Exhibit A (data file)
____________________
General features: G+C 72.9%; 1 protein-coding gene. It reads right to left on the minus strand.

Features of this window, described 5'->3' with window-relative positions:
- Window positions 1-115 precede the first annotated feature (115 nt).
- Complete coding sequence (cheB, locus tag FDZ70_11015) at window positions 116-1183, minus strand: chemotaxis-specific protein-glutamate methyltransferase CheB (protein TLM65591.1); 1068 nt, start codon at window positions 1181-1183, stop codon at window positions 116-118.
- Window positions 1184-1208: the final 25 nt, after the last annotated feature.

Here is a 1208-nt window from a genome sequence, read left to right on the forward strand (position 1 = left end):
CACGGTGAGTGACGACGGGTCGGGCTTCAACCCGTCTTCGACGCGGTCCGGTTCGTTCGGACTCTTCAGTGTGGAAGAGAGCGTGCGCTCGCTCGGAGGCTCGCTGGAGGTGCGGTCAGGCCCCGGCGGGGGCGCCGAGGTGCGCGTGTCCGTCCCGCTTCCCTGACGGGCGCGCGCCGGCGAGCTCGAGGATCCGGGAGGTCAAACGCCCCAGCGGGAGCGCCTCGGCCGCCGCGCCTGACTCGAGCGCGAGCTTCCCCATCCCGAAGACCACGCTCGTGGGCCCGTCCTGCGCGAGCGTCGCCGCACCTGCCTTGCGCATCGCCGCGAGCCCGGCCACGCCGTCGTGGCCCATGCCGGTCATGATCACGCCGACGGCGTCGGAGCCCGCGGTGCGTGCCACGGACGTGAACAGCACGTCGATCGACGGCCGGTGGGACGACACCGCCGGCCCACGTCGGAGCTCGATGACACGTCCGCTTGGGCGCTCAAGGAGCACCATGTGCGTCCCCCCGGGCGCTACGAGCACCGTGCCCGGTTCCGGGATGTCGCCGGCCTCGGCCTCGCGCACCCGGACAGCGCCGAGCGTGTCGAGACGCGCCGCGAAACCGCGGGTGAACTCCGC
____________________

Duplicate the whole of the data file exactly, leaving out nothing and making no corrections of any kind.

General features: G+C 72.9%; 1 protein-coding gene. It reads right to left on the minus strand.

Features of this window, described 5'->3' with window-relative positions:
- Window positions 1-115 precede the first annotated feature (115 nt).
- Complete coding sequence (cheB, locus tag FDZ70_11015) at window positions 116-1183, minus strand: chemotaxis-specific protein-glutamate methyltransferase CheB (protein TLM65591.1); 1068 nt, start codon at window positions 1181-1183, stop codon at window positions 116-118.
- Window positions 1184-1208: the final 25 nt, after the last annotated feature.

Here is a 1208-nt window from a genome sequence, read left to right on the forward strand (position 1 = left end):
CACGGTGAGTGACGACGGGTCGGGCTTCAACCCGTCTTCGACGCGGTCCGGTTCGTTCGGACTCTTCAGTGTGGAAGAGAGCGTGCGCTCGCTCGGAGGCTCGCTGGAGGTGCGGTCAGGCCCCGGCGGGGGCGCCGAGGTGCGCGTGTCCGTCCCGCTTCCCTGACGGGCGCGCGCCGGCGAGCTCGAGGATCCGGGAGGTCAAACGCCCCAGCGGGAGCGCCTCGGCCGCCGCGCCTGACTCGAGCGCGAGCTTCCCCATCCCGAAGACCACGCTCGTGGGCCCGTCCTGCGCGAGCGTCGCCGCACCTGCCTTGCGCATCGCCGCGAGCCCGGCCACGCCGTCGTGGCCCATGCCGGTCATGATCACGCCGACGGCGTCGGAGCCCGCGGTGCGTGCCACGGACGTGAACAGCACGTCGATCGACGGCCGGTGGGACGACACCGCCGGCCCACGTCGGAGCTCGATGACACGTCCGCTTGGGCGCTCAAGGAGCACCATGTGCGTCCCCCCGGGCGCTACGAGCACCGTGCCCGGTTCCGGGATGTCGCCGGCCTCGGCCTCGCGCACCCGGACAGCGCCGAGCGTGTCGAGACGCGCCGCGAAACCGCGGGTGAACTCCGC